And the Poynter’s newsletter reminded previous dangerous content from Donald Trump not removed: 

 “Don’t be afraid of Covid. Don’t let it dominate your life. We have developed, under the Trump Administration, some really great drugs & knowledge. I feel better than I did 20 years ago!”

Since them, this Institute and a number of fact-checkers across the world have been working hard to clarify misinformation – some completely unfounded. 

Great opportunity for conspiracy theories 

Notorious for being related to some of the most dangerous conspiracy theories associated with Covid-19, Donald Trump ended up seeing himself as a victim of the poison itself. Absurd theses about the president’s illness mushroomed across social media.

In an article published on October 7, Vanity Fairstated that “Donald Trump’s COVID-19 infection has inspired so many fantastical crank theories that there’s now nearly a JFK–level number of options to choose from on the subject of the president’s health.” And listed some: 

“Was his contraction of the virus a Chinese assassination attempt? A chance for him to step out of the spotlight to secretly arrest Hillary Clinton for her involvement in an international pedophile ring? A Democratic plot to sideline him right before the election? A fabrication to help Trump earn the sympathy vote, delay the election, or distract Americans from his growing list of last-second scandals? “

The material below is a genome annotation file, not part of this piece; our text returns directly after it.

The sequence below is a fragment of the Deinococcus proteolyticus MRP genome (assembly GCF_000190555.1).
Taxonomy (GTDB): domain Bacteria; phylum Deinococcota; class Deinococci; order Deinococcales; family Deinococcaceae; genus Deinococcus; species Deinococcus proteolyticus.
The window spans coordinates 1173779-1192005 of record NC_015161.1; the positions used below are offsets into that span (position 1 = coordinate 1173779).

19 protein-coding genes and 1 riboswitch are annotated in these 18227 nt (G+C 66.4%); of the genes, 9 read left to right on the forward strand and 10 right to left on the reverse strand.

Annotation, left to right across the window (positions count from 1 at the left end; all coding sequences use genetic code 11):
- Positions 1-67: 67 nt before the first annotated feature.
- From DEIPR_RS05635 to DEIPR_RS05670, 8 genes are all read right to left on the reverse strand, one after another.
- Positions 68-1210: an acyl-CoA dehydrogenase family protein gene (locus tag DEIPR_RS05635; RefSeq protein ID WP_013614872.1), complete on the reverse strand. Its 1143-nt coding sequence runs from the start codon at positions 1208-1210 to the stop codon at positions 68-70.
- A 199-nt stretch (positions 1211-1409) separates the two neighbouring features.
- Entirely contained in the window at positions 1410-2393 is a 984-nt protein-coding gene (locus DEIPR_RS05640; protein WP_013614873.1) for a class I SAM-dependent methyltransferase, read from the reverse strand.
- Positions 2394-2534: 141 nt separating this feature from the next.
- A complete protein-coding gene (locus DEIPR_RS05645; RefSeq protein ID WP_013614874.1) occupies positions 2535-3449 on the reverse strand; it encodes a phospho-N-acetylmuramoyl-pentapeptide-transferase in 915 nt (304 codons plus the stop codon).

“One theory contrived by Trump supporters includes the claim that a man cleaning the stage at last week’s presidential debate might have “targeted” the president by weaponizing a coronavirus-covered “rag,” which was used to wipe down the podium and a “wire connected to his mic.”

Michael Moore, the documentary filmmaker, raised doubts about the diagnosis 

Even a famous documentary maker got involved with conspiracy theories. The American director Michael Moore used Facebook to suggest that  Donald Trump’s coronavirus diagnosis would be false. The post was shared almost  90,000 times in 10 days. 

 

Case study: Trump’s disease reminds what not to do in a crisis 

The communications management of Donald Trump’s Covid-19  will be reminded for a long time as an example of what not to do, due to the succession of errors and reckless attitudes. The communication of medical bulletins was marked by evasive sentences, omissions and selective disclosure of optimistic data. 

The Poynter Institute recounted how the media covered the announcement, and some of the inconsistencies.

There are lessons to be learned. The first: lying or minimising the seriousness of the disease will not change the course of the disease at all.